Crowd-ideation helps innovators to share, collect feedback, ask questions, vote on ideas, develop the ideas into innovations and make a tangible difference to people’s lives. Looking for a solution instead? WeSolve is a crowd-sourcing platform seeking to connect employees with business challenges to colleagues with specific knowhow & solutions and in some cases even customers across the world, to collaborate with the less-likely corners of the company and countries, to cross-pollinate, validate and redefine problems and solutions.

Chances are, if you’re trying to solve something, you’ve talked to your colleagues already. But someone else on the other side of the world? They might have an answer for you – or at least a first direction.

‘In the pharmaceuticals industry, you’re not allowed to reach out to your patients to validate your problems – so the process of building solutions can become cumbersome and restricted.

Colleagues looked at a percentage of women who had a specific physical condition they wanted to address. Instead of hiring an agency and getting people to interview, they hypothesized that this portion of the population should be reflected representatively within the company.

And they were right. Working alongside legal, a sample of patients from within the company was willing to answer questions confidentially. Observations were made by the team and the next steps were taken to prototype phase, saving valuable resources.’

That’s the power of crowdsourcing.

A fast-growing intrapreneur program

Not all challenges can be directly solved through the wisdom of the crowd. For more complex and unknown questions, Julia places emphasis on fast experimentation in the business context. Another mindset shift triggered throughout the network – with a consciousness of balancing ambition with controlled testing, to de-risk concepts.

If you are pushing beyond familiar terrain, at the beginning risk is increased, and there isn’t enough awareness of de-risking and the natural way risk ebbs and flows from idea to implementation:

‘Just because you have a cool idea, it doesn’t mean you can say you now need 200,000 to implement a blockchain solution. It’s about making sure you are progressing, de-risking your concept, and then if you can really demonstrate this – land the investment to make it happen.’

What does the program setup look like?

The 1st phase occurs over a period of 14 weeks, where a number of teams work together part-time to come up with solutions to business challenges which are not a nice-to-have, but something they are truly struggling to solve. With a killer combination of compelling data and high team spirit, the individual teams have a high chance of going through to the incubation phase, where outlined solutions are prototyped with some initial investment. To launch proven solutions, the project is either handed back to the business or owners look into alternative ways to scale activities.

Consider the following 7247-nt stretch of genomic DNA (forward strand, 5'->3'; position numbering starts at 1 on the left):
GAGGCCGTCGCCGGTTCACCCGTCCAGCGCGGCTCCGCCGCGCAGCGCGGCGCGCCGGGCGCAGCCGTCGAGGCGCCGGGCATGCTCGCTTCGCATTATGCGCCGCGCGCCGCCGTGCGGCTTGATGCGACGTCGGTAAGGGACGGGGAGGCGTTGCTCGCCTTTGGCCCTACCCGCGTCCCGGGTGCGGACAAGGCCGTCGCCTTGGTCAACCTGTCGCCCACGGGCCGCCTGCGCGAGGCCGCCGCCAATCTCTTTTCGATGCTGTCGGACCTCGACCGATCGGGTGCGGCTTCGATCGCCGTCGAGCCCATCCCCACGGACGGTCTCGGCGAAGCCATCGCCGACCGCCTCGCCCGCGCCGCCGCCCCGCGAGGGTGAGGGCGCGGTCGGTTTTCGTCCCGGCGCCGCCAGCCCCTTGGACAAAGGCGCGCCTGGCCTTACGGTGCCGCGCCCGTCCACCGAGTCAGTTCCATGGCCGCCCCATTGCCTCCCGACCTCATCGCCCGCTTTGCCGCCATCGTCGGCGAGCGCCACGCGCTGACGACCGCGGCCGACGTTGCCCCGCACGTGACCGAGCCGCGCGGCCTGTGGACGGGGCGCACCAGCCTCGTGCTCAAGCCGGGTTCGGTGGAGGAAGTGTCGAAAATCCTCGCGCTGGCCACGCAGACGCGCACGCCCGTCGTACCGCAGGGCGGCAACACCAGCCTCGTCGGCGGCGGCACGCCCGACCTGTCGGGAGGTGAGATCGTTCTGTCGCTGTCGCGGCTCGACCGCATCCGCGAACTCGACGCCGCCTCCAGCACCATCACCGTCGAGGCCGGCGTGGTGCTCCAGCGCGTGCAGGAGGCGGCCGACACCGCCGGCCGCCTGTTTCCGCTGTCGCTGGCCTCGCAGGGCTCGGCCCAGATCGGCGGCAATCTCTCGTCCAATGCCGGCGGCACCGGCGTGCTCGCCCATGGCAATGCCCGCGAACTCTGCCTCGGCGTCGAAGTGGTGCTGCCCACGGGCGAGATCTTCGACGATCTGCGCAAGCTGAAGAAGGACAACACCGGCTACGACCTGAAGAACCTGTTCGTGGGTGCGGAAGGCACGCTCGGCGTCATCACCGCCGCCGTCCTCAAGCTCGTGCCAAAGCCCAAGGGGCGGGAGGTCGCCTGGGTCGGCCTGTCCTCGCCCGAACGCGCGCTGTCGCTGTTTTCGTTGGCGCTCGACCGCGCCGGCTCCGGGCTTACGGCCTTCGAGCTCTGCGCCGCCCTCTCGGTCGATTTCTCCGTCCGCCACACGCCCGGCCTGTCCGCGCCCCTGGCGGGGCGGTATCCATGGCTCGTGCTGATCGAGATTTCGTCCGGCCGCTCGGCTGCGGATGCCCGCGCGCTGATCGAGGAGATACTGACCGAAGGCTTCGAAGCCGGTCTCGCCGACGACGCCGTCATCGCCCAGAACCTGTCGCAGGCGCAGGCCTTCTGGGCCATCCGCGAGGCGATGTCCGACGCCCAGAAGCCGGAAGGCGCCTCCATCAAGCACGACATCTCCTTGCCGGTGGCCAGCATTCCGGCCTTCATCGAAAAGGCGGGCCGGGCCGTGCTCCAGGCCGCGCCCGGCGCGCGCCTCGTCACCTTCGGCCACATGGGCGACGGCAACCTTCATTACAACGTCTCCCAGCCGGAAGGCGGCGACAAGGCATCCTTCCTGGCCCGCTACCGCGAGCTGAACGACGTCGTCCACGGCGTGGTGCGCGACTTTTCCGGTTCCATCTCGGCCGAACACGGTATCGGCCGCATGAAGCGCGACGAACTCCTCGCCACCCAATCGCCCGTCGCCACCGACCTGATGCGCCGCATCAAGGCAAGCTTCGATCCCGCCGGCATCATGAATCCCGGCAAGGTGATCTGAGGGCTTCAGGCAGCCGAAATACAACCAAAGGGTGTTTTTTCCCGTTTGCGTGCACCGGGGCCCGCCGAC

Over 1200 employees have been involved in the Catalyst Program so far, and Julia explains that this is the organization’s means to scale it:

‘Six of these projects are in implementation and having their first returns already – it’s been a huge success and more are on the right track.

We also have a leaner version of this program, called the catalyst box, adapted from Adobe. Here, teams don’t get as much support, but projects still go straight to market and seek to save costs, or generate new revenue.’

Doing the right experiments, or doing experiments right?

Evidence-based decision making outside labs wasn’t a well-known practice before, but now we have the technology at our fingertips to scale for greater participation, increase frequency for more ideas, create engagement platforms to evaluate those ideas, and encourage diversity to get more kinds of people contributing.

Of course, as a science corporation all about R&D, technology is at the core of problem-solving.

But it’s not everything.

What technology does is enables the brightest minds inside and outside of our organizations to meet – escalating and accelerating the best solutions and making sure we’re focusing on the right aspects.

‘Technology and experimentation find truth in unlikely places: they expose unheard parts of the value chain and tap into hidden sources of know-how we would never have previously considered. A number of truly breakthrough Life Sciences technologies show promise to become real. To manage risk beyond the core, you need to explore and invest differently, building on startup know-how.’

This is how we push the boundaries of science, technology – and people – even further.